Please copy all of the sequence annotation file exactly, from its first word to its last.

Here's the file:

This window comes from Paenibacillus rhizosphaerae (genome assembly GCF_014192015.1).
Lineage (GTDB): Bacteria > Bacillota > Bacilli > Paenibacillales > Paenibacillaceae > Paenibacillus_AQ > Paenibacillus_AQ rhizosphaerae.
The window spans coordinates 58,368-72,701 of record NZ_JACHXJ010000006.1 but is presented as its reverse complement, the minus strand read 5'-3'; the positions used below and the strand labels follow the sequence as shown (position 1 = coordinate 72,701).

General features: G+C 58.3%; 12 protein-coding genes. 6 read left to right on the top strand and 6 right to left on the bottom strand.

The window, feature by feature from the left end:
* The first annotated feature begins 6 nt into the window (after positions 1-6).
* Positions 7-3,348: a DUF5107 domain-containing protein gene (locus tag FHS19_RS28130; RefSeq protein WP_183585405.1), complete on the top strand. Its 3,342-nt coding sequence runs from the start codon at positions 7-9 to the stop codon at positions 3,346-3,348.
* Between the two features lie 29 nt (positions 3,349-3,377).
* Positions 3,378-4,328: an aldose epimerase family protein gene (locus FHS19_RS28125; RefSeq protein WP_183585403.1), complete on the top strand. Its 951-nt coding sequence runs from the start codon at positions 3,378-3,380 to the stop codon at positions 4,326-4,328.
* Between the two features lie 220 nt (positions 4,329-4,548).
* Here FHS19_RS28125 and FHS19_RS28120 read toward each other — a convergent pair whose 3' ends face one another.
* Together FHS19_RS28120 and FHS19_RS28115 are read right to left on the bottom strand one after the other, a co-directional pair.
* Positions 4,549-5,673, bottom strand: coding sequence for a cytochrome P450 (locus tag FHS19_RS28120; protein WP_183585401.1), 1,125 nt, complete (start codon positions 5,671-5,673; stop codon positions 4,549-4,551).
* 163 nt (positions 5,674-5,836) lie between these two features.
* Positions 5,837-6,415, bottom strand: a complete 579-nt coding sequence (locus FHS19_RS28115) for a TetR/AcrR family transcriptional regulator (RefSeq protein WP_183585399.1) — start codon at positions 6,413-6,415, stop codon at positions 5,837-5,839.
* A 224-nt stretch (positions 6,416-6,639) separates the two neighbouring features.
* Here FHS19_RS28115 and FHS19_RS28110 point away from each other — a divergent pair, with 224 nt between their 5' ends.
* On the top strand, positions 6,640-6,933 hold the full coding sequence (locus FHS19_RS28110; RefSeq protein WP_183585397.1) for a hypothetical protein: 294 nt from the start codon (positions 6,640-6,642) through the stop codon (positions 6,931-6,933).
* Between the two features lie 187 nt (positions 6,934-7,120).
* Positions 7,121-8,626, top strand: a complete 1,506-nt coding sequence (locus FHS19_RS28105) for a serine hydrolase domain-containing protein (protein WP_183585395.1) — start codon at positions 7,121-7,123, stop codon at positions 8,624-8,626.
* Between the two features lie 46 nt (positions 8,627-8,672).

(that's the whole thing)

This window comes from Paenibacillus rhizosphaerae (genome assembly GCF_014192015.1).
Lineage (GTDB): Bacteria > Bacillota > Bacilli > Paenibacillales > Paenibacillaceae > Paenibacillus_AQ > Paenibacillus_AQ rhizosphaerae.
The window spans coordinates 58,368-72,701 of record NZ_JACHXJ010000006.1 but is presented as its reverse complement, the minus strand read 5'-3'; the positions used below and the strand labels follow the sequence as shown (position 1 = coordinate 72,701).

General features: G+C 58.3%; 12 protein-coding genes. 6 read left to right on the top strand and 6 right to left on the bottom strand.

The window, feature by feature from the left end:
* The first annotated feature begins 6 nt into the window (after positions 1-6).
* Positions 7-3,348: a DUF5107 domain-containing protein gene (locus tag FHS19_RS28130; RefSeq protein WP_183585405.1), complete on the top strand. Its 3,342-nt coding sequence runs from the start codon at positions 7-9 to the stop codon at positions 3,346-3,348.
* Between the two features lie 29 nt (positions 3,349-3,377).
* Positions 3,378-4,328: an aldose epimerase family protein gene (locus FHS19_RS28125; RefSeq protein WP_183585403.1), complete on the top strand. Its 951-nt coding sequence runs from the start codon at positions 3,378-3,380 to the stop codon at positions 4,326-4,328.
* Between the two features lie 220 nt (positions 4,329-4,548).
* Here FHS19_RS28125 and FHS19_RS28120 read toward each other — a convergent pair whose 3' ends face one another.
* Together FHS19_RS28120 and FHS19_RS28115 are read right to left on the bottom strand one after the other, a co-directional pair.
* Positions 4,549-5,673, bottom strand: coding sequence for a cytochrome P450 (locus tag FHS19_RS28120; protein WP_183585401.1), 1,125 nt, complete (start codon positions 5,671-5,673; stop codon positions 4,549-4,551).
* 163 nt (positions 5,674-5,836) lie between these two features.
* Positions 5,837-6,415, bottom strand: a complete 579-nt coding sequence (locus FHS19_RS28115) for a TetR/AcrR family transcriptional regulator (RefSeq protein WP_183585399.1) — start codon at positions 6,413-6,415, stop codon at positions 5,837-5,839.
* A 224-nt stretch (positions 6,416-6,639) separates the two neighbouring features.
* Here FHS19_RS28115 and FHS19_RS28110 point away from each other — a divergent pair, with 224 nt between their 5' ends.
* On the top strand, positions 6,640-6,933 hold the full coding sequence (locus FHS19_RS28110; RefSeq protein WP_183585397.1) for a hypothetical protein: 294 nt from the start codon (positions 6,640-6,642) through the stop codon (positions 6,931-6,933).
* Between the two features lie 187 nt (positions 6,934-7,120).
* Positions 7,121-8,626, top strand: a complete 1,506-nt coding sequence (locus FHS19_RS28105) for a serine hydrolase domain-containing protein (protein WP_183585395.1) — start codon at positions 7,121-7,123, stop codon at positions 8,624-8,626.
* Between the two features lie 46 nt (positions 8,627-8,672).